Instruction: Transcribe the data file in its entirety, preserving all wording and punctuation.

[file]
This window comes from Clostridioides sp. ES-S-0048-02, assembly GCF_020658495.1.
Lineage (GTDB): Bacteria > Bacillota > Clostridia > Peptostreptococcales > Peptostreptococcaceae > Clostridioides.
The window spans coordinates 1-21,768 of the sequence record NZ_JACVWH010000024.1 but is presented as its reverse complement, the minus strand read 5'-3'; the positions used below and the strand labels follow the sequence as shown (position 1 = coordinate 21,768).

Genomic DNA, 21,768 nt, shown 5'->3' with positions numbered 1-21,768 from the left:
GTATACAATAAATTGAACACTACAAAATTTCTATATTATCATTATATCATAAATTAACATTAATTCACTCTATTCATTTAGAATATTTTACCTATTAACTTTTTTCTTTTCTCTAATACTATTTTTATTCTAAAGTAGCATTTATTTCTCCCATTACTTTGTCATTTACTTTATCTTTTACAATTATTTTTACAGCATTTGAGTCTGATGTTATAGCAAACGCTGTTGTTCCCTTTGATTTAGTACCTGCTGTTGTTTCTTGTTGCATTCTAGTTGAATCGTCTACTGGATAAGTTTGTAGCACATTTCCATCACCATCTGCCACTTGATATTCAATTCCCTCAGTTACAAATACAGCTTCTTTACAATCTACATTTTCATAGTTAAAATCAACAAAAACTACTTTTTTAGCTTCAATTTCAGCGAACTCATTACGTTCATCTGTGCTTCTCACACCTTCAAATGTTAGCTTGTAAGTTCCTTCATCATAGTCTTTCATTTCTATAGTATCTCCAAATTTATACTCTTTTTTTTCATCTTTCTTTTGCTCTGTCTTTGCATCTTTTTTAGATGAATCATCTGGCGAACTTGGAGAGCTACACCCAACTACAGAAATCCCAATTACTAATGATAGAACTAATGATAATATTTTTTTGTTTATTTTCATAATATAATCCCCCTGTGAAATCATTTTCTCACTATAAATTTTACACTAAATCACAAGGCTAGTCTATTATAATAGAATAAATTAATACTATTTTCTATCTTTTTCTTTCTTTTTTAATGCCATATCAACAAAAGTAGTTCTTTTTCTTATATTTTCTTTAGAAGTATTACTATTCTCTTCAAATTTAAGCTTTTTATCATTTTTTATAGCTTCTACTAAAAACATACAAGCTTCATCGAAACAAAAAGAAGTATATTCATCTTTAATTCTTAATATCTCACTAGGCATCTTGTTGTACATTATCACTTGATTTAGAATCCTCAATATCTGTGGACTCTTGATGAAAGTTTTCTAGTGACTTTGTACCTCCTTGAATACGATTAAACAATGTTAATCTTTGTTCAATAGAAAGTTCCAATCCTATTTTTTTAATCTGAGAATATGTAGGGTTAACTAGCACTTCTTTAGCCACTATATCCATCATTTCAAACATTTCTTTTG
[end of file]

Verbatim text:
This window comes from Clostridioides sp. ES-S-0048-02, assembly GCF_020658495.1.
Lineage (GTDB): Bacteria > Bacillota > Clostridia > Peptostreptococcales > Peptostreptococcaceae > Clostridioides.
The window spans coordinates 1-21,768 of the sequence record NZ_JACVWH010000024.1 but is presented as its reverse complement, the minus strand read 5'-3'; the positions used below and the strand labels follow the sequence as shown (position 1 = coordinate 21,768).

Genomic DNA, 21,768 nt, shown 5'->3' with positions numbered 1-21,768 from the left:
GTATACAATAAATTGAACACTACAAAATTTCTATATTATCATTATATCATAAATTAACATTAATTCACTCTATTCATTTAGAATATTTTACCTATTAACTTTTTTCTTTTCTCTAATACTATTTTTATTCTAAAGTAGCATTTATTTCTCCCATTACTTTGTCATTTACTTTATCTTTTACAATTATTTTTACAGCATTTGAGTCTGATGTTATAGCAAACGCTGTTGTTCCCTTTGATTTAGTACCTGCTGTTGTTTCTTGTTGCATTCTAGTTGAATCGTCTACTGGATAAGTTTGTAGCACATTTCCATCACCATCTGCCACTTGATATTCAATTCCCTCAGTTACAAATACAGCTTCTTTACAATCTACATTTTCATAGTTAAAATCAACAAAAACTACTTTTTTAGCTTCAATTTCAGCGAACTCATTACGTTCATCTGTGCTTCTCACACCTTCAAATGTTAGCTTGTAAGTTCCTTCATCATAGTCTTTCATTTCTATAGTATCTCCAAATTTATACTCTTTTTTTTCATCTTTCTTTTGCTCTGTCTTTGCATCTTTTTTAGATGAATCATCTGGCGAACTTGGAGAGCTACACCCAACTACAGAAATCCCAATTACTAATGATAGAACTAATGATAATATTTTTTTGTTTATTTTCATAATATAATCCCCCTGTGAAATCATTTTCTCACTATAAATTTTACACTAAATCACAAGGCTAGTCTATTATAATAGAATAAATTAATACTATTTTCTATCTTTTTCTTTCTTTTTTAATGCCATATCAACAAAAGTAGTTCTTTTTCTTATATTTTCTTTAGAAGTATTACTATTCTCTTCAAATTTAAGCTTTTTATCATTTTTTATAGCTTCTACTAAAAACATACAAGCTTCATCGAAACAAAAAGAAGTATATTCATCTTTAATTCTTAATATCTCACTAGGCATCTTGTTGTACATTATCACTTGATTTAGAATCCTCAATATCTGTGGACTCTTGATGAAAGTTTTCTAGTGACTTTGTACCTCCTTGAATACGATTAAACAATGTTAATCTTTGTTCAATAGAAAGTTCCAATCCTATTTTTTTAATCTGAGAATATGTAGGGTTAACTAGCACTTCTTTAGCCACTATATCCATCATTTCAAACATTTCTTTTG